Given the prevailing beliefs about nutrition and health—such as saturated fat and cholesterol as a cause of heart disease, the necessity of fiber for colon health, the immunity-boosting properties of fruits and vegetables, and the dangers of a diet high in animal fat—it would seem the Tuoli should showcase the health woes that come from breaking every rule in the diet book.

But is that the case? (more…)

A Closer Look at the China Study: Dairy and Disease

Mongolian yaks: A source of Chinese dairy.

I’ll admit it: Out of all the variables in the China Project, dairy is the one I’ve been most eager to analyze. Not because I’m a dairy lover myself (I haven’t touched it in years) or because I’m secretly a billionaire milk tycoon with my own thousand-acre Holstein farm (au contraire; I’m strangely phobic of cows). In his book, T. Colin Campbell makes such a compelling case about casein (a milk protein) as a cancer-promoting agent that I’m left wondering: Does the China Study data shows an equally convincing link between dairy and disease?

After all, the counties studied in the China Project weren’t eating the hormone-laden, antibiotic-stuffed, factory-farmed dairy we find in most stores. Their dairy was from pastured animals—typically sheep, goats, or yaks along with cattle—raised on natural diets in rural areas. As best I can deduce, milk products were neither pasteurized nor homogenized. This means that any connections we find between dairy and mortality variables are probably from dairy itself—not the nastiness that accompanies the dairy Westerners are more familiar with. This could be one of our best opportunities for studying dairy consumption in its raw, natural state. Yeehaw! (more…)

A Closer Look at the China Study: Eggs and Disease

Ah, eggs: Incredible and edible, as the commercial goes. A quintessential staple of American breakfasts, loaded with protein, packed with cholesterol. Bodybuilders chug ’em down en masse, and raw foodists sometimes experiment with them—but could they raise your risk of disease, as T. Colin Campbell claims all animal foods do? Let’s take a look at the original China Study data and find out. (more…)

A Closer Look at the China Study: Fish and Disease

In my last post, I explored what the China Study data says about meat and disease—which turns out to be a far cry from what Campbell reports in his book of the same name. In a nutshell, meat has no statistically significant correlations with any diet-related disease, and actually has a negative correlation with death from all causes and death from all cancers. That means the populations that ate more meat generally had fewer chronic diseases than the populations that ate less of it. While it’s impossible to tell from the China Project alone whether this is because meat was protective of illness or simply corresponded with other helpful factors (like better health care), it does undermine Campbell’s assertion that animal product consumption always went hand-in-hand with disease in the China Project.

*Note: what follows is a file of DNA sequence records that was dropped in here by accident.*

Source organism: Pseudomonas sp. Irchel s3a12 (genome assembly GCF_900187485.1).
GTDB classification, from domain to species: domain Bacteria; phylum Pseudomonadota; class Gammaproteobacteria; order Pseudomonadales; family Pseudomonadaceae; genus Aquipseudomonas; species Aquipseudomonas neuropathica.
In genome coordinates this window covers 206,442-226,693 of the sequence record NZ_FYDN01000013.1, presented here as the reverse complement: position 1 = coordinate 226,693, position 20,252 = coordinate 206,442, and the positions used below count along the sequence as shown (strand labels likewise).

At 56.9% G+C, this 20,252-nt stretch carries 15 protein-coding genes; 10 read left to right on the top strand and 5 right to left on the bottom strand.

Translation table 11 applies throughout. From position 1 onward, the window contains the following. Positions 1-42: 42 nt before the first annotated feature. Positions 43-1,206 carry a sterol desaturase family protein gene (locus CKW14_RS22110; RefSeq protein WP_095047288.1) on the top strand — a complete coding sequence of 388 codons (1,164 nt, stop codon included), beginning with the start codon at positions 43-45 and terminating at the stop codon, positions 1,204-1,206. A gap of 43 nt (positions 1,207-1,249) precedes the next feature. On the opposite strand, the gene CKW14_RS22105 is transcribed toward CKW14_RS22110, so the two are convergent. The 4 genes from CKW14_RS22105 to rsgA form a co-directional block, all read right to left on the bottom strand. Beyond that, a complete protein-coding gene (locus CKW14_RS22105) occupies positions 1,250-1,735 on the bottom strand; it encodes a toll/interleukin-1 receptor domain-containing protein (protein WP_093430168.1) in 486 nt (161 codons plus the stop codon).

(If you’re not sure what the China Study is or why I’ve suddenly made it my life’s purpose to examine every modicum of its data, take a gander at the previous entry for an explanation.)

Of course, the “meat” category doesn’t include fish, eggs, or dairy—so these foods aren’t out of the hot seat yet. In this post, I’ll be looking at fish. Sushi lovers, listen up. (more…)

Exciting Update: Analyzing the China Study

Alright, folks: the hiatus is over. Time to get back into the bloggin’ swing of things!

To kick it off, I want to unveil a special project I have in the works. Some of you are no doubt familiar with the China Study by T. Colin Campbell—a book that has, since its publication in 2005, become wildly popular among vegans and raw foodists as the “final word” linking animal foods and disease. While the book has many strengths, I’ve always been skeptical of its conclusions, and woefully curious about the data Campbell used to decide animal products are universally harmful.

Lo and behold, my knowledge-thirst is quenched! It turns out the entire raw data set is available online for anyone with a bit of spare time (and some knowledge of stats) to analyze:

China Study Data at Oxford University

Not only that, but—after months of searching—I’ve finally managed to get my paws on the original China study book: “Diet, Life-style and Mortality in China,” which is an uninterpreted, 894-page collection of all the correlations the China study data uncovered. Venturing lightyears beyond the effects of just animal protein, this book connects the dots between consumption of specific foods, nutrient status, lifestyle factors, diet habits, and chronic diseases. You can look up fruit consumption, for instance, and see what diseases it correlates with or seems to protect against.  The book is an absolute jackpot of information. And it’s mine, all mine, until July 3rd (when the inter-library loan expires and I have to return it—shucky darns!).